TR 11:00 am – 12:20 pm
Introduction to semiconductor devices, basic amplifiers and feedback, symbolic logic, Boolean algebra, basic TTL gates, counters and flip-flops, shift registers.
Basic computer skills, Matlab, NI Multisim, MS Excel, Hand calculator.
“Introductory Circuit Analysis”, R. Boylestad, Prentice Hall.
“Electronic Devices and Circuit Theory”, R. Boylestad and L. Nashelsky, Prentice Hall.
Electronics Fundamentals: Circuits, Devices and Applications, T. Floyd, Prentice Hall.
COURSE LEARNING OBJECTIVES AND RELATIONSHIP TO STUDENT OUTCOMES
Outcome Related Course Learning Objectives
Understand basic procedure for network analysis (hw, exam)
Understand basic properties of diode, BJT, and FET and their applications in electronics and integrated circuits (hw, exam)
Apply impedance method along with basic knowledge of complex variables for the analysis of filter and frequency response (hw, exam)
Understand biasing and amplification along with related design issues (hw, exam)
Digital circuit design and static principles (hw, exam)
TTL gates and Boolean algebra (hw, exam)
Feedback and oscillator circuit design and analyses (hw, exam)
3a: an ability to apply knowledge of mathematics, science, and engineering
3h: the broad education necessary to understand the impact of engineering solutions in a global and societal context
3i: a recognition of the need for, and an ability to engage in life-long learning
3b: an ability to design and conduct experiments, as well as to analyze and interpret data
3j: a knowledge of contemporary issues
3c: an ability to design a system, component, or process to meet desired needs
3k: an ability to use the techniques, skills, and modern engineering tools necessary for engineering practice
3d: an ability to function on multidisciplinary teams
3l: a knowledge of chemistry and calculus-based physics with depth in at least one
3e: an ability to identify, formulate, and solve engineering problems
3m: the ability to apply advanced mathematics through multivariate calculus and differential equations
3f: an understanding of professional and ethical responsibility
3n: a familiarity with statistics and linear algebra
3g: an ability to communicate effectively
CONTRIBUTION OF COURSE TO PROFESSIONAL COMPONENT
· Lecture Format
This course consists of a three 50-minutes sessions per week. The three hours class will be spent mostly explaining and discussing concepts, and solving relevant case problems. Lectures will not be used to communicate the entire textbook course content and thus, students will have to study a set of course paragraphs specified by the instructor on their own to further their understanding. Student participation in class discussions is highly recommended and rewarded.
Attendance is required for each student. Absences of more than five lectures without acceptable excuses will result in a failing grade.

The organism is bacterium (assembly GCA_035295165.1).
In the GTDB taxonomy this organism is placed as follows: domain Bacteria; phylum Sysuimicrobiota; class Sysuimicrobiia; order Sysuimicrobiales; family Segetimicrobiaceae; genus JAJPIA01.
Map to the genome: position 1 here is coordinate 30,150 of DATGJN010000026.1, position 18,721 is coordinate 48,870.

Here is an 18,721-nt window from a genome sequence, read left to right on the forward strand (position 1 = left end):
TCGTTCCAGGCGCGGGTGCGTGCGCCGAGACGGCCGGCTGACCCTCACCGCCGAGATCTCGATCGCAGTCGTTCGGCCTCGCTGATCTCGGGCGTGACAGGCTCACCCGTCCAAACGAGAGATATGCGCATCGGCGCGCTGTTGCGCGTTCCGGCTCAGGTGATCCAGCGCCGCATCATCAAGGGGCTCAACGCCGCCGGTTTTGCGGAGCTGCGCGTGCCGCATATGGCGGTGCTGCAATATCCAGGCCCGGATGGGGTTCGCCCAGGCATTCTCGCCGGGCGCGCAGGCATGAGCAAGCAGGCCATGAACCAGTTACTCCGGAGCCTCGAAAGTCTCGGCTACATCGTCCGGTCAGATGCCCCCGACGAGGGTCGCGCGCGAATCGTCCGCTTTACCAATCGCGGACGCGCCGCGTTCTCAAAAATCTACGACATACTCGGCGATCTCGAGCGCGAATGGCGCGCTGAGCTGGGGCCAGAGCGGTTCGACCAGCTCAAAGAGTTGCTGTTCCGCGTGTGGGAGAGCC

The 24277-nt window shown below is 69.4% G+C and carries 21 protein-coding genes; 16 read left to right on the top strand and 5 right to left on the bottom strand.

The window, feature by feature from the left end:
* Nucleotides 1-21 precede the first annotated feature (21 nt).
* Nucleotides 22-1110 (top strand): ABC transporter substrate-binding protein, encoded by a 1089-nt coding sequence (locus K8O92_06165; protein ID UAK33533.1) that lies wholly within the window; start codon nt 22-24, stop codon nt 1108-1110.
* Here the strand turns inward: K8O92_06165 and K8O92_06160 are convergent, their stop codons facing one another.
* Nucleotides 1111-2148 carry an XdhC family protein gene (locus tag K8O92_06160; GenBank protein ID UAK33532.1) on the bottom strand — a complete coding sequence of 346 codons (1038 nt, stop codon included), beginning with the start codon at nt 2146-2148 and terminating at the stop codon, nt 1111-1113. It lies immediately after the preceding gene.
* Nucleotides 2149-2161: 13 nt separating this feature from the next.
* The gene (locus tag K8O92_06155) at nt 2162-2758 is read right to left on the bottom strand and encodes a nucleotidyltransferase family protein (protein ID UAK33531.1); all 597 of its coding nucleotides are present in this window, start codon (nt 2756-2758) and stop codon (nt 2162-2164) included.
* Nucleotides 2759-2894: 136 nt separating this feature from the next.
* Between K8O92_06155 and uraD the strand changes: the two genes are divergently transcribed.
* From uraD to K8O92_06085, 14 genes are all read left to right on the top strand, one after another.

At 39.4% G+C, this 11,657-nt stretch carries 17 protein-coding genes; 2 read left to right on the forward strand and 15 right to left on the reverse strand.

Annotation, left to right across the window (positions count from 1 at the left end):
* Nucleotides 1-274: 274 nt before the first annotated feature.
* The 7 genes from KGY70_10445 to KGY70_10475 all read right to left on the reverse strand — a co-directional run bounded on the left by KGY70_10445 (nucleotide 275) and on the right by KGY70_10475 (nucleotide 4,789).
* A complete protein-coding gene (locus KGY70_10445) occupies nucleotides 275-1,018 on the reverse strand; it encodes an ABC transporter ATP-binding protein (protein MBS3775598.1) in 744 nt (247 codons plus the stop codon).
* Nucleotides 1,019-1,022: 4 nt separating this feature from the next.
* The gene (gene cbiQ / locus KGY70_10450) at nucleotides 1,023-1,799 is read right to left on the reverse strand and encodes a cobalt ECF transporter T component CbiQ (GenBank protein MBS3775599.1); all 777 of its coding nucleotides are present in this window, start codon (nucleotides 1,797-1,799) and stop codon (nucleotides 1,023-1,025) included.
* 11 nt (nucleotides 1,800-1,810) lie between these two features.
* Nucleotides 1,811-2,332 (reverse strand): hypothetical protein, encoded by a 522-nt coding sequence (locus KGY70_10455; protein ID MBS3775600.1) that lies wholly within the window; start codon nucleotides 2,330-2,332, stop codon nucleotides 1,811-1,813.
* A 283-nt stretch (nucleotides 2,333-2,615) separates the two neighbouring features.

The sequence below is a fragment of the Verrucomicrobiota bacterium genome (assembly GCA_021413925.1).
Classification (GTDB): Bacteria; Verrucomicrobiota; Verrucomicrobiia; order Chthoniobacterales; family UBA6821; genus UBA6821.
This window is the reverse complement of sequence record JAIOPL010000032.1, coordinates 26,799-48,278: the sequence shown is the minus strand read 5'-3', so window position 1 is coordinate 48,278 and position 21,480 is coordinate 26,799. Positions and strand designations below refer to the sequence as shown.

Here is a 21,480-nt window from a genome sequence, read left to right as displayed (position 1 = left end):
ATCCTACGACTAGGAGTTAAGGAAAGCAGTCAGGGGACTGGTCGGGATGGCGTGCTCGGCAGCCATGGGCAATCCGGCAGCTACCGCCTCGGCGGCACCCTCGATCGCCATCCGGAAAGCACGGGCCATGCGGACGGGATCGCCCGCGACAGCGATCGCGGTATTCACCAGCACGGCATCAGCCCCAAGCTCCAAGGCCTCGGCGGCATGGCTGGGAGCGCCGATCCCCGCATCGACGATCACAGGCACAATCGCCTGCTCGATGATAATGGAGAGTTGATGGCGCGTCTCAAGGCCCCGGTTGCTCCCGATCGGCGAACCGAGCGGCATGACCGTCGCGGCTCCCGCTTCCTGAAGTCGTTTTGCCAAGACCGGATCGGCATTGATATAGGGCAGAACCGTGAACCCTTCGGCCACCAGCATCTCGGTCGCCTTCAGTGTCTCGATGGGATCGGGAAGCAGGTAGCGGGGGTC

· Student Attitude
Once class starts, the use of cell phones, reading of newspapers, conducting private discussions, using the computer (unless requested by the instructor), working on anything that is not directly related to the course, and making derogatory remarks about your classmates or instructor will not be accepted and may result in your dismissal from the class.
Homework will be assigned from a set of chosen chapters. It will be turned in each week, unless specified by the instructor. Homework must be turned in on the due date, at the beginning of class. Once class starts, late homework will be graded 80% of the full grade. You will not lose points if you make less than 3 mistakes total in one homework. However, if you copied from solution manual or from your classmates, you will receive zero points. No exception can be made.
There will be two regular exams plus one comprehensive exam at the end of the semester. Exam will be close book, cheat sheet allowed. Each exam is based on the course materials developed between two consecutive exams, except for the final which is comprehensive. Students are expected to take the exam on the scheduled date and time it is given. However, if for some acceptable reason the student is not able to do so, then he must inform the instructor in advance in writing. The instructor will then decide whether he will be allowed to take a make-up exam, depending on the validity of his excuse.
· Evaluation Method
Your performance will be tested regularly throughout the semester by in-class exams and homework assignments. There will be three exams. While homework assignments may contain a number of problems, it may be the case that only a subset of problems will be graded. However, you must attempt all problems. Do not try to guess which (if any) problems will not be graded.
· Course Grade
Attendance & Class performance
* Please pay attention to the last day of drop off without getting an F.